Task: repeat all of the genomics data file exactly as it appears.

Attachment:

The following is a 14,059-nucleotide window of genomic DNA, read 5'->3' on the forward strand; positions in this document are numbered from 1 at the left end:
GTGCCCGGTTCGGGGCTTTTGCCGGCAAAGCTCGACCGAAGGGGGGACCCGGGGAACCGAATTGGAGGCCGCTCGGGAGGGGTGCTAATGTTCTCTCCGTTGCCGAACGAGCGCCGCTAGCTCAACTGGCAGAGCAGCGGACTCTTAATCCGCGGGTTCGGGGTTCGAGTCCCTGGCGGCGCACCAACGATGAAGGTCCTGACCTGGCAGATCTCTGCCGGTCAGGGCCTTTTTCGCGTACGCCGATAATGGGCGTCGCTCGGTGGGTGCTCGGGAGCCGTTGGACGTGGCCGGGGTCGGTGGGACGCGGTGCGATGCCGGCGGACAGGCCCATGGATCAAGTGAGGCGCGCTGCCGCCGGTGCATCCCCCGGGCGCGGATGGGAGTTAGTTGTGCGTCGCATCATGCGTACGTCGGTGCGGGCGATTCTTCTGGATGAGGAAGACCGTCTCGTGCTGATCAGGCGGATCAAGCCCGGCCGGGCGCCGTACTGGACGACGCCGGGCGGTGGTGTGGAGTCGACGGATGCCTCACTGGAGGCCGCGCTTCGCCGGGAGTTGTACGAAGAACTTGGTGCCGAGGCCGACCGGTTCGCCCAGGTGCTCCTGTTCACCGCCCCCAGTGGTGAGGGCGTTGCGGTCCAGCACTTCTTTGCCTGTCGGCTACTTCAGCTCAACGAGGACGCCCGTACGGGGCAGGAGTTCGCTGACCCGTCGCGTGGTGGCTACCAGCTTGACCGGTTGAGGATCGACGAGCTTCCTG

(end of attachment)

The following is a 14,059-nucleotide window of genomic DNA, read 5'->3' on the forward strand; positions in this document are numbered from 1 at the left end:
GTGCCCGGTTCGGGGCTTTTGCCGGCAAAGCTCGACCGAAGGGGGGACCCGGGGAACCGAATTGGAGGCCGCTCGGGAGGGGTGCTAATGTTCTCTCCGTTGCCGAACGAGCGCCGCTAGCTCAACTGGCAGAGCAGCGGACTCTTAATCCGCGGGTTCGGGGTTCGAGTCCCTGGCGGCGCACCAACGATGAAGGTCCTGACCTGGCAGATCTCTGCCGGTCAGGGCCTTTTTCGCGTACGCCGATAATGGGCGTCGCTCGGTGGGTGCTCGGGAGCCGTTGGACGTGGCCGGGGTCGGTGGGACGCGGTGCGATGCCGGCGGACAGGCCCATGGATCAAGTGAGGCGCGCTGCCGCCGGTGCATCCCCCGGGCGCGGATGGGAGTTAGTTGTGCGTCGCATCATGCGTACGTCGGTGCGGGCGATTCTTCTGGATGAGGAAGACCGTCTCGTGCTGATCAGGCGGATCAAGCCCGGCCGGGCGCCGTACTGGACGACGCCGGGCGGTGGTGTGGAGTCGACGGATGCCTCACTGGAGGCCGCGCTTCGCCGGGAGTTGTACGAAGAACTTGGTGCCGAGGCCGACCGGTTCGCCCAGGTGCTCCTGTTCACCGCCCCCAGTGGTGAGGGCGTTGCGGTCCAGCACTTCTTTGCCTGTCGGCTACTTCAGCTCAACGAGGACGCCCGTACGGGGCAGGAGTTCGCTGACCCGTCGCGTGGTGGCTACCAGCTTGACCGGTTGAGGATCGACGAGCTTCCTG